08 April 2016

From the Silence of the Ages

I am finishing Paul Cronin's fine Werner Herzog:  A Guide for the Perplexed, a compendium of the great German (or as he would prefer, Bavarian) director's insights on filmmaking and living.

For those who've admired Herzog and his work, as I have for forty years, Guide is an invaluable companion to the films and the keen intelligence of their creator.

I'm focusing on him here specifically after reading his colloquy with Cronin about the remarkable 2011 documentary Cave of Forgotten Dreams in which we are taken inside the earth under the French countryside at Chauvet-Pont-d'Arc to witness art created by humans 32,000 years ago.  

We -- you and I -- wrestle with communicating through the visual work we do.  What can we learn about the dim recesses of humankind's history from these astonishing paintings and their surroundings?  Herzog tells us:

"These aren't primitive scribblings on the cave walls, like the first attempts of young children.  Art emerged fully accomplished, tens of thousands of years ago; Greek, Roman, Renaissance and modern art never got any better."  
And what vestiges of that art lingered in humanity's DNA, only to emerge many thousands of years later?  Herzog again:

"The only human representation in the cave is a painting of a bison embracing the lower part of a naked female body.  We should ask ourselves why Picasso -- who at the time had no knowledge of Chauvet  -- used the same motif in his series of drawings of the Minotaur and the woman."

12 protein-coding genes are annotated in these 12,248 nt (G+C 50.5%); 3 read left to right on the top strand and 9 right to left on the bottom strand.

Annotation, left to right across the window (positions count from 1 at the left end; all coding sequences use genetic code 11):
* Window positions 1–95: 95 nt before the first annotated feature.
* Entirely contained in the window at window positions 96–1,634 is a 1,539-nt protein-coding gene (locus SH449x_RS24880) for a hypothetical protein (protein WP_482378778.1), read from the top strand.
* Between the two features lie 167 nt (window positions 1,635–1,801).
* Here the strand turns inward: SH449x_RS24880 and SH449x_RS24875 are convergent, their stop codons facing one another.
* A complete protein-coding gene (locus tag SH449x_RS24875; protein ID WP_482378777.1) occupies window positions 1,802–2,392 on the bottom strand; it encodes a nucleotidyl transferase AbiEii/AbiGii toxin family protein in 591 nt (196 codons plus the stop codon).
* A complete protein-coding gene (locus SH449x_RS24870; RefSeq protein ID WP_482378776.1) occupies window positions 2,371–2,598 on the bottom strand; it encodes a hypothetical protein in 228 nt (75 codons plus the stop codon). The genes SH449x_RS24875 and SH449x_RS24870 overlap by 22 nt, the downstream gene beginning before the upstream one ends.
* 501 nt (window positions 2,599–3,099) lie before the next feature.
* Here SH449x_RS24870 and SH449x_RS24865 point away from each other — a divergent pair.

You need not be an artist to appreciate the enormity of what's contained inside this cave. The paintings left behind reveal a deep aesthetic sensibility we don't associate with "cavemen."  

I have seen Cave of Forgotten Dreams several times.  Each viewing reminds me of my essential humanity and the long chain of those who blazed the trail for me down through the eons.

I urge you to watch and wonder for yourself.

And don't miss one of the year's best thrillers.  

"A great read." JS, Illinois

"I found myself not being able to put the book down...it just got better and better."  LS, Arizona

"It maps the tortures of the human soul in a completely unexpected and shocking way.  Read it!" CE, Illinois

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